CLICK ON THE IMAGE to read more
One of the hardest 'stops' to document. A Roadhouse 780kms north of Perth, in the Gascoyne region, mostly a pit stop for people bypassing Carnarvon. Rave reviews about the pasties and clean toilets on trip advisor being the primary motivator. Roadhouses were often located at critical distances for trucks fuel consumption, today cars can travel further without stopping for fuel. The role of the Roadhouse is now about breaking up the hours of driving with something worthwhile. This can be a good cup of coffee, an experience, a nice meal, clean toilets or an obscure art gallery. How does architecture respond to this? People travelling at 100km/h notice less than if they were walking, so architecture must be catchy or the experience provided good enough to make it to online reviews.
How does the scale of the architecture change?
CLICK ON THE IMAGE to read on
Exploring speed and architecture, looking in detail at details that change as we slow down. CLICK IN THE IMAGE to see the full exhibition.
• Still considered desert, Carnarvon Biogeographic region
• month avg temps; jan max - 36.9 | jul min - 9.2
• Mean annual rainfall 176 mm
• Population 3 or 4
• Neale and Margaret took on one of our suggestions and stocked the fridge a different way
• The Wooramel River is an ‘upside down river’ running on the surface only 2-3 times a year after good inland rains
• The land system is covered in salt and blue bush pastures, with Wanyu and Acacia bushland.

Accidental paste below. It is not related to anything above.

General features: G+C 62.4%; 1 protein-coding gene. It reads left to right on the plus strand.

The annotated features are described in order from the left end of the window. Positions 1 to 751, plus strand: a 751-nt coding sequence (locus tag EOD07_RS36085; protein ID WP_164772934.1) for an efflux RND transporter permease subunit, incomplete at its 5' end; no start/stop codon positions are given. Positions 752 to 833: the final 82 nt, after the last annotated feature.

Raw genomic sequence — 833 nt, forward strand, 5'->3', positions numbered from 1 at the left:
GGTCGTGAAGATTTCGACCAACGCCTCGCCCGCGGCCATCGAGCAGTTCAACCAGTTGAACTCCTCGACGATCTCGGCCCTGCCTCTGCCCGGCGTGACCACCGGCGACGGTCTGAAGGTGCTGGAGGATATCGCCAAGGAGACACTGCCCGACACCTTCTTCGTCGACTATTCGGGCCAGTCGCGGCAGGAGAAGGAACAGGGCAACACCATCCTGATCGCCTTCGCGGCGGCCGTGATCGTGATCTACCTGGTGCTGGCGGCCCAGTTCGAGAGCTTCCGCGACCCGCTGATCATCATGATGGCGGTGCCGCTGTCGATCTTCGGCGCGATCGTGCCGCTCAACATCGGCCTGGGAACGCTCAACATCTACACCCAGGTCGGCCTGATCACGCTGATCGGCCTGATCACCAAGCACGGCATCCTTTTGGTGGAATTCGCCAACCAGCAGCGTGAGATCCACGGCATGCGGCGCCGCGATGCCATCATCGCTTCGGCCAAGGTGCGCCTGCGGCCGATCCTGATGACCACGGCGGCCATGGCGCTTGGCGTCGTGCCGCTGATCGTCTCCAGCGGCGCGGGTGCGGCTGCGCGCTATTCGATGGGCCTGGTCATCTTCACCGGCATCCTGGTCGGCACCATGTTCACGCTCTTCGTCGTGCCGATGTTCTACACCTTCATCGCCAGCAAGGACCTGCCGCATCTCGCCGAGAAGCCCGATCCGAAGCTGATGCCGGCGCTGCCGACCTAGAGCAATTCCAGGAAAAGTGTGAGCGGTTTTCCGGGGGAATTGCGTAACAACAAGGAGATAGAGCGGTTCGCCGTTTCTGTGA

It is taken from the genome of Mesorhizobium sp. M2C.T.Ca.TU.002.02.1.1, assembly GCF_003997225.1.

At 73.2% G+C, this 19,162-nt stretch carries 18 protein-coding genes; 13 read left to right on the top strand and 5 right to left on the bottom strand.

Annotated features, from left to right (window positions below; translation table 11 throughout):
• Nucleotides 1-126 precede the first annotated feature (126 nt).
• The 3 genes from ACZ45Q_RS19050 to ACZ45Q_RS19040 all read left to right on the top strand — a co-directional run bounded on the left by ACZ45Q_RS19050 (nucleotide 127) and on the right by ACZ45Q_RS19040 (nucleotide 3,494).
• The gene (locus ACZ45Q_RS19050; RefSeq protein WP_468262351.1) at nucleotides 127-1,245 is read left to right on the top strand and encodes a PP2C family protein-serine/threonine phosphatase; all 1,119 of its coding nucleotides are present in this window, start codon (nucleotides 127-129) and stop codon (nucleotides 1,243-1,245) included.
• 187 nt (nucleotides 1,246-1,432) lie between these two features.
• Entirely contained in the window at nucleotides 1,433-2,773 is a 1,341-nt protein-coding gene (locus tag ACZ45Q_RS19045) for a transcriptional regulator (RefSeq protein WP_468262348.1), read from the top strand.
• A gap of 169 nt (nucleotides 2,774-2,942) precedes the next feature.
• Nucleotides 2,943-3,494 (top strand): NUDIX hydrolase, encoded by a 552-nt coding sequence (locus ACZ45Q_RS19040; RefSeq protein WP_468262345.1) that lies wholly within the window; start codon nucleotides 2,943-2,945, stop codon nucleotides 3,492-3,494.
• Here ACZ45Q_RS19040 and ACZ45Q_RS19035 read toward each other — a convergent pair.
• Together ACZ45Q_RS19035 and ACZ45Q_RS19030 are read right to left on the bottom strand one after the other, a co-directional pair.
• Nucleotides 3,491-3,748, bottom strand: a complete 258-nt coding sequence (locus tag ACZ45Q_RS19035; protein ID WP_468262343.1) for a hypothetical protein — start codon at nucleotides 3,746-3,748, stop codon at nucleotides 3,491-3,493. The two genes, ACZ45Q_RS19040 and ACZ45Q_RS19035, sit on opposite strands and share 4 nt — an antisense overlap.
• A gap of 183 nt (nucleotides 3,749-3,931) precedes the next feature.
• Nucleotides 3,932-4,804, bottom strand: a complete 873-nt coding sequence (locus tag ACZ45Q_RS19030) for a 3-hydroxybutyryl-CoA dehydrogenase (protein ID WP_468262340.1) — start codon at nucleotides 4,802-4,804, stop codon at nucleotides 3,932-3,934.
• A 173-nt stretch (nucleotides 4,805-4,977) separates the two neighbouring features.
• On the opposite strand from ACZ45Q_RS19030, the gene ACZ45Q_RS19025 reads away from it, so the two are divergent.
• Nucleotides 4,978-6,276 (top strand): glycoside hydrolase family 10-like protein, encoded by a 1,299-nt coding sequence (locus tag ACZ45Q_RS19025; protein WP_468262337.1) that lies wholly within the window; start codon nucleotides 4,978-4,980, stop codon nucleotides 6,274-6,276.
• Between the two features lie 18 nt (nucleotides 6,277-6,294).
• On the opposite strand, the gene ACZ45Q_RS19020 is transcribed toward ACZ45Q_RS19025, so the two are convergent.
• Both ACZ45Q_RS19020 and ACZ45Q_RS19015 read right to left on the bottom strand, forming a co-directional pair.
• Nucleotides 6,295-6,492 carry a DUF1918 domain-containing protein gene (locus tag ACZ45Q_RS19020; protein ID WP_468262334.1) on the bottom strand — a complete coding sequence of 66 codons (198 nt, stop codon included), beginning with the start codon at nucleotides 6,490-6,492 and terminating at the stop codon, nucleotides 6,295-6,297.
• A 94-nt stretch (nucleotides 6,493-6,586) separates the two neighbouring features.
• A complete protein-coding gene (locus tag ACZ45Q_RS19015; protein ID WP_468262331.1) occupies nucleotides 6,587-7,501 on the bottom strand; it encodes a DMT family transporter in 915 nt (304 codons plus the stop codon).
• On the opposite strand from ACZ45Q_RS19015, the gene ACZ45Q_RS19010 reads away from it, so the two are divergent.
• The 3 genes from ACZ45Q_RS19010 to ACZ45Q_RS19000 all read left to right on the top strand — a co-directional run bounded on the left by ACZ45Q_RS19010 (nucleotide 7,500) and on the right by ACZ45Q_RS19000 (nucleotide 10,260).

Neale, an owner of the Roadhouse would sometimes get bored 120kms from any town and hit golf balls as something to do. We found this on a walk one afternoon.
The landscape near the roadhouse is barren, plants are stunted and denuded. Feral goats roam the landscape, keeping safely out of reach of humans but otherwise unperturbed. They have adapted to the arid climate remarkably and now thrive, although the landscape doesn’t.
As part of our study we measured how large road sign font was. To better understand the scale required to allow understanding at speed.
This huge shed roof is a signal from kilometers away that a road house is approaching
We carried a map with us across the country and marked the track we took and the rough location of campsites. The END is in sight
In a sweltering tin shed that doubled as a camp kitchen we drew, analysed and discussed the speed of architecture.
For two days we mapped the path of everyone who came into the Roadhouse. We noted the time, order they moved through the space, if they used the toilet and whether they bought anything.
Our idea was to have napkin displays so people could read a little architecture whilst they scoffed their sausage roll and cappuccino. It turns out most people stare blankly into space.
Owners of the Roadhouse who at first were a bit taken aback that we wanted to stay a week but were incredibly supportive and even implemented one of our suggestions.
We had a couple of extra days before we were due at our final destination, we were meeting Bobbie’s dad and a family friend on the road before Carnarvon and they were going to ride in with us, so it was chill out where we could for the time being.
Bobbie, Chriss Bayley, Gerard Ryan and Owen.
Chriss and Gerard had actually come out a couple of times to visit us so it was brilliant having them their at the end. They even made us shirts for the final leg.